The Birth of the Bill of Rights, 1776-1791

By Robert Allen Rutland | Go to book overview
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This book represents an effort to draw together in one volume the story of how Americans came to rely on legal guarantees for their personal freedom. The English common law, colonial charters, legislative enactments, and a variety of events in the thirteen colonies were the chief elements contributing to the rationale for a bill of rights. Throughout the research and writing it was obvious that no single man, no single occurrence, could be set apart for special distinction. The facts show that the Federal Bill of Rights and the antecedent state declarations of rights represented, more than anything else, the sum total of American experience and experimentation with civil liberty up to their adoption. It is worth noting that the Salem witchcraft trials and the adoption of the Federal Bill of Rights virtually opened and closed the 18th century; and these historical incidents indicate the tremendous American intellectual advancement during that stirring span of time.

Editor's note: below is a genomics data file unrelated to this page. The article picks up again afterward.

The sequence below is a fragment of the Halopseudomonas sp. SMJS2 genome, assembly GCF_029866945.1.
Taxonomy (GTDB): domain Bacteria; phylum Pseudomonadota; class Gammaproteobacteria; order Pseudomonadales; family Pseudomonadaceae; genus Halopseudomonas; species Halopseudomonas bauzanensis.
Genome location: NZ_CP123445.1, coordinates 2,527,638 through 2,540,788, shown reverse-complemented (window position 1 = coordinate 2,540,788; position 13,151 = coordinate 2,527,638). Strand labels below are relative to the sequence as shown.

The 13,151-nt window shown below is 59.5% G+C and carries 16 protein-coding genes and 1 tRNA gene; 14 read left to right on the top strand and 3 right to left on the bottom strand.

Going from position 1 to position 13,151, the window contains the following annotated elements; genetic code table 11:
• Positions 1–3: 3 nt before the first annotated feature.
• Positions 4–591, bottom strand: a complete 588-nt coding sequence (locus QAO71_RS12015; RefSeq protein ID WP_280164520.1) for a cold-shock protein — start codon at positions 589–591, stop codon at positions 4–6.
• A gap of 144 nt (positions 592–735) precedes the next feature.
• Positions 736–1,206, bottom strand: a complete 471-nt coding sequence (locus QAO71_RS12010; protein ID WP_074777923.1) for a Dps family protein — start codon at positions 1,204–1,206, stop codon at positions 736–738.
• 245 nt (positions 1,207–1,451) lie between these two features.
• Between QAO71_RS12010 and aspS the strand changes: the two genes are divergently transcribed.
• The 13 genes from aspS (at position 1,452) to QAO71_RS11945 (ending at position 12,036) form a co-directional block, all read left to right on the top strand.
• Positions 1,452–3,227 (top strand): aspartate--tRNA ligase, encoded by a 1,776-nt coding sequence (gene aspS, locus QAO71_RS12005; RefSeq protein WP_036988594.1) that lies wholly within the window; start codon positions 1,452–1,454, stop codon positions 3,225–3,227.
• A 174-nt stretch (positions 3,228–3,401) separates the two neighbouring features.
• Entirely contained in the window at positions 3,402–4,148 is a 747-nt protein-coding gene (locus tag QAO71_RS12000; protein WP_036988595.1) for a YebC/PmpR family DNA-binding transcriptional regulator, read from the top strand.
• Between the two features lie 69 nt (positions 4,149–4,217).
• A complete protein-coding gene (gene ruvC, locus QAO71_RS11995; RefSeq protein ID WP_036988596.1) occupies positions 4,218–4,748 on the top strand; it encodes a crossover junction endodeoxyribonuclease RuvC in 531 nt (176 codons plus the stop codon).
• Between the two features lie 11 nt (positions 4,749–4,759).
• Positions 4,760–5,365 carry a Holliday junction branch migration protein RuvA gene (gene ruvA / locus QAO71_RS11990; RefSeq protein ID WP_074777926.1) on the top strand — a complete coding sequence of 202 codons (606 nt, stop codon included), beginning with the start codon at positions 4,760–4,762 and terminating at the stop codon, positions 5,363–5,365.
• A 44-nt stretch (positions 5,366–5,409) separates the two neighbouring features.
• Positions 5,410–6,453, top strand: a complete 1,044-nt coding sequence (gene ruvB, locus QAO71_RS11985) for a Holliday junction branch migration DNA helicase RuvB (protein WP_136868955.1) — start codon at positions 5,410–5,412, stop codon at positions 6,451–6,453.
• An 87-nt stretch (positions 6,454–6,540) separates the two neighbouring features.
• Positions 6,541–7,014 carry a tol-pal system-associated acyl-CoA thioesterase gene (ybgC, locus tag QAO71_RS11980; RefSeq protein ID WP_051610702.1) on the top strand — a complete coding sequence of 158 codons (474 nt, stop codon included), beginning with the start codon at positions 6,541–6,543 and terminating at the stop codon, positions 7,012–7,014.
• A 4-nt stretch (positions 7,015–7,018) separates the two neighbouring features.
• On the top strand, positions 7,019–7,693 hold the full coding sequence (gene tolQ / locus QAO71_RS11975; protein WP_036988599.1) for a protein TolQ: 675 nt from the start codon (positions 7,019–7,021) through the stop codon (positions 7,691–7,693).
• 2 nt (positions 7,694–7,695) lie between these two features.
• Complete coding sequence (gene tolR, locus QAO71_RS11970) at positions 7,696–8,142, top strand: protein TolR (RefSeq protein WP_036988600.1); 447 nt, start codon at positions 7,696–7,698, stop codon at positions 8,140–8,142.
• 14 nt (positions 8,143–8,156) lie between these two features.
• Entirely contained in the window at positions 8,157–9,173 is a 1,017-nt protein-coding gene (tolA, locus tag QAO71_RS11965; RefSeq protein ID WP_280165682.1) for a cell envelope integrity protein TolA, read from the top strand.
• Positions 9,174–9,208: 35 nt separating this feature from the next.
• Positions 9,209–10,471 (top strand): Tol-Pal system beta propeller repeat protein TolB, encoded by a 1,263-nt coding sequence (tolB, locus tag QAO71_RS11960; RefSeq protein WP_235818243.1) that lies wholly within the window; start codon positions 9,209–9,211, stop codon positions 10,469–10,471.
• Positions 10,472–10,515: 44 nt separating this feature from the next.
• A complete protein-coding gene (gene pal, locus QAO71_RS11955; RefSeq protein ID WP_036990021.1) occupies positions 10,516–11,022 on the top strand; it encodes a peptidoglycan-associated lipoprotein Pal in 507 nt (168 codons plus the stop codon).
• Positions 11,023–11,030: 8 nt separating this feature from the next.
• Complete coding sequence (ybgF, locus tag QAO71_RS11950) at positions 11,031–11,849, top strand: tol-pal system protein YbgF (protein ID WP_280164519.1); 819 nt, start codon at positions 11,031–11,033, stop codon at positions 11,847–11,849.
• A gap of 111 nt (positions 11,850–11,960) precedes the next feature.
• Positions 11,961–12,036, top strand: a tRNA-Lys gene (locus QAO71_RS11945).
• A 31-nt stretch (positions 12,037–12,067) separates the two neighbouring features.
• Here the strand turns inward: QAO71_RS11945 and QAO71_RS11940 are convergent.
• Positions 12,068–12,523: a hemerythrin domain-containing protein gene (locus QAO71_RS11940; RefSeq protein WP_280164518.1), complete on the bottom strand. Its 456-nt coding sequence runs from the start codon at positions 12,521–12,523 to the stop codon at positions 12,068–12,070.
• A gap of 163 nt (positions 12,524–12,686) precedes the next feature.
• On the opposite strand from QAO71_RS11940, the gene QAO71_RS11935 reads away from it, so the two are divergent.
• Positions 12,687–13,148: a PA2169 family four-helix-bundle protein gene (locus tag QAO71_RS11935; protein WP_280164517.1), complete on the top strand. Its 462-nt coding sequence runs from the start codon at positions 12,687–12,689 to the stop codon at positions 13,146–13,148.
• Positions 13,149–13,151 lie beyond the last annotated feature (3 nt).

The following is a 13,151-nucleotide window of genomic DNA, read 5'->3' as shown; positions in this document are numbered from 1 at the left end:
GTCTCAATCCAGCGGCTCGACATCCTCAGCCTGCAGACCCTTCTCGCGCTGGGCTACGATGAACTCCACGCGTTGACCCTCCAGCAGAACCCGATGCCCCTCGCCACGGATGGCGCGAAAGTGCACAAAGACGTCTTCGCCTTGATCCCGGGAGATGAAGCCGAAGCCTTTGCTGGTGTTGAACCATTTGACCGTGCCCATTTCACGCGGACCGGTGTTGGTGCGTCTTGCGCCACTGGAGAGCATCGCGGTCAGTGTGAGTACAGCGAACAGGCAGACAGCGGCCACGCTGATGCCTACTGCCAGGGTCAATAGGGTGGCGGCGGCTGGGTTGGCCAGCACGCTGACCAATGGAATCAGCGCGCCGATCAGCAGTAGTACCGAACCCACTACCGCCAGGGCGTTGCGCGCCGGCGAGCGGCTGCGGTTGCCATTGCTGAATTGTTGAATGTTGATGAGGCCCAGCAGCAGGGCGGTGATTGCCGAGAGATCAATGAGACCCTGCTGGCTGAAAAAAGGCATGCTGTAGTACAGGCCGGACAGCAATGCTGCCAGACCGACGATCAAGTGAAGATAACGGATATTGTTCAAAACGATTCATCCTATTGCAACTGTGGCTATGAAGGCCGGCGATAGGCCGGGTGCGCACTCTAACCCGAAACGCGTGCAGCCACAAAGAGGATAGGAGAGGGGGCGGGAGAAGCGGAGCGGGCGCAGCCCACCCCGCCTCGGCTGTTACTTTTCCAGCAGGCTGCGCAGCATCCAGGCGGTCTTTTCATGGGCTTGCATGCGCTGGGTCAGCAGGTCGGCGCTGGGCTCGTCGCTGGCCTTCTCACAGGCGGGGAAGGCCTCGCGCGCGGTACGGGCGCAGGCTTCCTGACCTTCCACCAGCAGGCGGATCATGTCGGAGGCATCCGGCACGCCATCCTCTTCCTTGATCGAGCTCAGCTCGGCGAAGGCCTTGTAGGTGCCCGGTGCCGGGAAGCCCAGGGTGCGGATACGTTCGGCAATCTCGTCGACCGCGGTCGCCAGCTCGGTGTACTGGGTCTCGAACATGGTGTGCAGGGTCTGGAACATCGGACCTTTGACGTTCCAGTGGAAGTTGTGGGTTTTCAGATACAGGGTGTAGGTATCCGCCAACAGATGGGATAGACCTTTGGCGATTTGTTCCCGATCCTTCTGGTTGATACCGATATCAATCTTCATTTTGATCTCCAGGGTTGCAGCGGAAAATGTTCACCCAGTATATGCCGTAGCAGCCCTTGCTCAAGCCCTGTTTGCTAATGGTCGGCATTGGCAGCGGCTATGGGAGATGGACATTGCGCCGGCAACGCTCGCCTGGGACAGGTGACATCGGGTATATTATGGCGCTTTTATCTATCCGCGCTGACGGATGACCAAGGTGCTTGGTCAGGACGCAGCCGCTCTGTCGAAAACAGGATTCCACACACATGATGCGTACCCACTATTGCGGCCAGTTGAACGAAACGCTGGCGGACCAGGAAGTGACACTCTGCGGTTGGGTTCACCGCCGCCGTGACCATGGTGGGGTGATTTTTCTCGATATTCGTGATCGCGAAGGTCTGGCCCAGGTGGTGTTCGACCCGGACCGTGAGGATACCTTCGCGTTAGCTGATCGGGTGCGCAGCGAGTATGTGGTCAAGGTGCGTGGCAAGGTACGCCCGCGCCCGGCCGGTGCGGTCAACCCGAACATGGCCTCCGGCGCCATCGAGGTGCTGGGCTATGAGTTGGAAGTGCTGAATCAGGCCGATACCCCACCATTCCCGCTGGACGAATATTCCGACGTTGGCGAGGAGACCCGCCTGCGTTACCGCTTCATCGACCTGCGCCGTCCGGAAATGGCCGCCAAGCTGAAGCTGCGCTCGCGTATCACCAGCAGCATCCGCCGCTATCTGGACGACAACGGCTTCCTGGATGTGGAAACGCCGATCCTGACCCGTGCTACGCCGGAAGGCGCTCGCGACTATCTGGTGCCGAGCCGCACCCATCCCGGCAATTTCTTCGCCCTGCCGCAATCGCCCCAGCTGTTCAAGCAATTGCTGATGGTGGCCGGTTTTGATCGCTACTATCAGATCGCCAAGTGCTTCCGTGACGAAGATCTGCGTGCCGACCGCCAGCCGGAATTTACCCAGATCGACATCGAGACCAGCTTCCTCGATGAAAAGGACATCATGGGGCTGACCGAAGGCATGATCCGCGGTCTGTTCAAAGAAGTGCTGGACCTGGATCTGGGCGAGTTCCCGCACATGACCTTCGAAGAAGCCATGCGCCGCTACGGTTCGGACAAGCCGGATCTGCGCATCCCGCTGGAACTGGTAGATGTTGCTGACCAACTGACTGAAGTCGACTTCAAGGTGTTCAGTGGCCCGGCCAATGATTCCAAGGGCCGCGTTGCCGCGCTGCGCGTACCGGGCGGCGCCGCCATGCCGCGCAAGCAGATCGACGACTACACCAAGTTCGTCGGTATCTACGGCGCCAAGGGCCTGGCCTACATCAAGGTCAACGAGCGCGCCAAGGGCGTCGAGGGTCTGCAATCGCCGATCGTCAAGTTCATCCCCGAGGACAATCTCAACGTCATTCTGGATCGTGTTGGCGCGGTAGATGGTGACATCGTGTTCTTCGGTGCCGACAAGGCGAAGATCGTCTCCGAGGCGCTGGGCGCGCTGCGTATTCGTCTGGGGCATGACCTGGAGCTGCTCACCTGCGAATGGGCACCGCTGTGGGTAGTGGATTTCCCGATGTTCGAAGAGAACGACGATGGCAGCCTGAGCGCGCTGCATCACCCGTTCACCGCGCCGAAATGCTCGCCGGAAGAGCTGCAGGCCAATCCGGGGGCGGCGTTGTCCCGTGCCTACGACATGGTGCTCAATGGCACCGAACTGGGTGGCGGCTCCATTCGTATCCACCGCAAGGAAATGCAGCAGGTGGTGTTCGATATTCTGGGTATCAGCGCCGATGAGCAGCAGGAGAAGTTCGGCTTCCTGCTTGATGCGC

While this is not a book "with a message," the author nevertheless hopes that the work will aid Americans in understanding the background of their Bill of Rights, and that they will thus regard more dearly the hard-earned rights bequeathed to them by the Revolutionary generation.

The assistance and encouragement of teachers and friends has been the sustaining force behind the book. Special acknowledgment must go to Robert E. Cushman of Cornell University and Aubrey C. Land of Vanderbilt University. Others who have generously offered advice and criticism include Paul Hardacre, Vanderbilt University; Mildred Throne, State Historical Society of Iowa; Stow Persons, State University of


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